Standard Test Method for Total Water in Liquid Butane by Liquefied Gas Sampler and Coulometric Karl Fischer Titration
This test method describes the use of a specialized liquefied gas sampler coupled to a coulometric Karl Fischer (KF) titrator for the determination of water in liquid butane with water concentrations from 1 mg/kg to 100 mg/kg.
NOTE 1: Other liquefied petroleum gases described in Specification D1835 including propane, propene (propylene), butylenes and mixtures of these materials and other light hydrocarbons, and dimethyl ether described in Specification D7901, can be analyzed by this method but the precision has not been studied and therefore the stated precision has not been validated for these materials.
ASTM has developed more than 25 Standard Test Methods for the determination of moisture in a Wide range of products and materials utilizing the Karl Fischer reaction. The accurate determination of water content in Liquified Petroleum Gases is vital to quality assessment, quality control, refining, handling, transportation and sales.
Water should be controlled to avoid freeze ups of pressure reducing and similar equipment when dissolved water separate from the product and freeze.
Water will also form hydrates in pipelines causing operational problems due to accumulation of granular solids or slushy substances.
D1265 Practice for Sampling Liquified Petroleum (LP) Gases, Manual Method
D1835 Specifications for Liquified Petroleum (LP) Gases
D2713 Test Method for Dryness of Propane (Valve Freeze Method)
D3700 Practice for Obtaining LPG Samples Using a Floating Piston Cylinder
D5623 Test Method for Sulfur Compounds in Light Petroleum Liquids by Gas Chromatography and Sulfur Selective Detection
D6299 Practice for Applying Statistical Quality Assurance and Control Charting Techniques to Evaluate Analytical Measurement System Performance
D6300 Practice for Determination of Precision and Bias Data for Use in Test Methods for Petroleum Products and Lubricants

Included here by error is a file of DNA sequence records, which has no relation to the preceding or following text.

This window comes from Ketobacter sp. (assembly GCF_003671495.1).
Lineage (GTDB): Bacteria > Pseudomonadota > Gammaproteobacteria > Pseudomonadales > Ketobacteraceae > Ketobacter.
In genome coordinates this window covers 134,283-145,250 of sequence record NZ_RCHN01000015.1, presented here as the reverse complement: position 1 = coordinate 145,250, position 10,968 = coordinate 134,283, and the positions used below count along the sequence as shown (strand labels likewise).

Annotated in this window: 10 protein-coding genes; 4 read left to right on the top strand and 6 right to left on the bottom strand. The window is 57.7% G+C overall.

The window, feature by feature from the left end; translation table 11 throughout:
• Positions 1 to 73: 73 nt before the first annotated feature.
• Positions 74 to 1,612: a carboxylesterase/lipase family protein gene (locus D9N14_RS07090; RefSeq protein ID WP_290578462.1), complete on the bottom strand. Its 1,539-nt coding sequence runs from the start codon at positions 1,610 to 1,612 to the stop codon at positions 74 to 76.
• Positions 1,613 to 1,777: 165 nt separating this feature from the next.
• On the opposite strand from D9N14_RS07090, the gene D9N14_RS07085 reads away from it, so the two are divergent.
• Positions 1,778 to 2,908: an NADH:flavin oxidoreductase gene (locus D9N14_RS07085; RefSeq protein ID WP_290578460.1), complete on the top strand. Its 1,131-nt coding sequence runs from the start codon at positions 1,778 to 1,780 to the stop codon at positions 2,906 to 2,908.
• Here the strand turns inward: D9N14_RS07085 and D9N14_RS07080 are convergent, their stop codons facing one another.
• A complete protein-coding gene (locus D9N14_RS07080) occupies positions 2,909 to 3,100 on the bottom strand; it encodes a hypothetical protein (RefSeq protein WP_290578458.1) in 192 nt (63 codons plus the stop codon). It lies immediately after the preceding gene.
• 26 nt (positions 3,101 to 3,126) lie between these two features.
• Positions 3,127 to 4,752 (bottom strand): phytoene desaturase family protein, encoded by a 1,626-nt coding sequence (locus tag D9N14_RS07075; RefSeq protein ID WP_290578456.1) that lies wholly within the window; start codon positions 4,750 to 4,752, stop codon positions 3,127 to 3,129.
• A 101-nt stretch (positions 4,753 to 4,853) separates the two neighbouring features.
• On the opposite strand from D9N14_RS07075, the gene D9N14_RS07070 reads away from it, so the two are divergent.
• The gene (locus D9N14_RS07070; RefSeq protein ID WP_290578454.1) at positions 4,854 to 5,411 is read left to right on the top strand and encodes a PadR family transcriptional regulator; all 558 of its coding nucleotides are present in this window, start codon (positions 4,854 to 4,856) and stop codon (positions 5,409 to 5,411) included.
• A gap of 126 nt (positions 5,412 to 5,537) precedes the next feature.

D6304 Test Method for Determination of Water in Petroleum Products, Lubricating Oils and Additives by Coulometric Karl Fischer Titration
D7901 Specifications for Dimethyl Ether for Fuel Purposes
E177 Practice for Use of the Terms Precision and Bias in ASTM Test Methods
E203 Test Method for Water Using Volumetric Karl Fischer Titration
liquefied petroleum gas, (LP Gas, LPG), n—a narrow boiling range mixture of hydrocarbons consisting of propane, propylene, butanes and butylenes, individually or in specified combinations, with limited amounts of other hydrocarbons and naturally occurring non-hydrocarbons.
dimethyl ether (DME), n—the chemical compound CH3OCH3.
Definitions of Terms Specific to This Standard:
coulometric Karl Fischer titration (coulometric titration), n—in reference to Karl Fischer titration methods, a process of measuring the water content of a sample using an electrolytic process to generate iodine in situ.
mass flow meter, n—a device used to measure the flow of gases.
KF—Karl Fischer (titration)
LPG—liquefied petroleum gas
MFM—mass flow meter
Summary of Test Method
An aliquot of pressurized liquid butane sample is introduced into the liquefied gas sampler, where the sample is totally volatilized and passes through a heated chamber (typically 60 °C to 80 °C) to ensure the sample is in a gaseous state. The gas then flows through a calibrated mass flow meter (MFM) or a fixed volume sample loop and bubbles into the electrolytic cell of a coulometric Karl Fischer (KF) titrator. The MFM is calibrated to the sample composition analyzed and a calibration factor is used to calculate the mass of pressurized sample. Alternatively, when a fixed volume sample loop is used, the temperature and the pressure are measured to calculate the volume of the volatized sample gas. The gas flow is stopped when a suitable amount of sample is introduced to the coulometric KF titrator. The water in the gas is absorbed by the anode reagent and titrated automatically by the coulometric KF titrator. The concentration of water in the original pressurized sample is calculated by the amount of water measured (µg) and the sample size (g) introduced by the MFM or sample loop.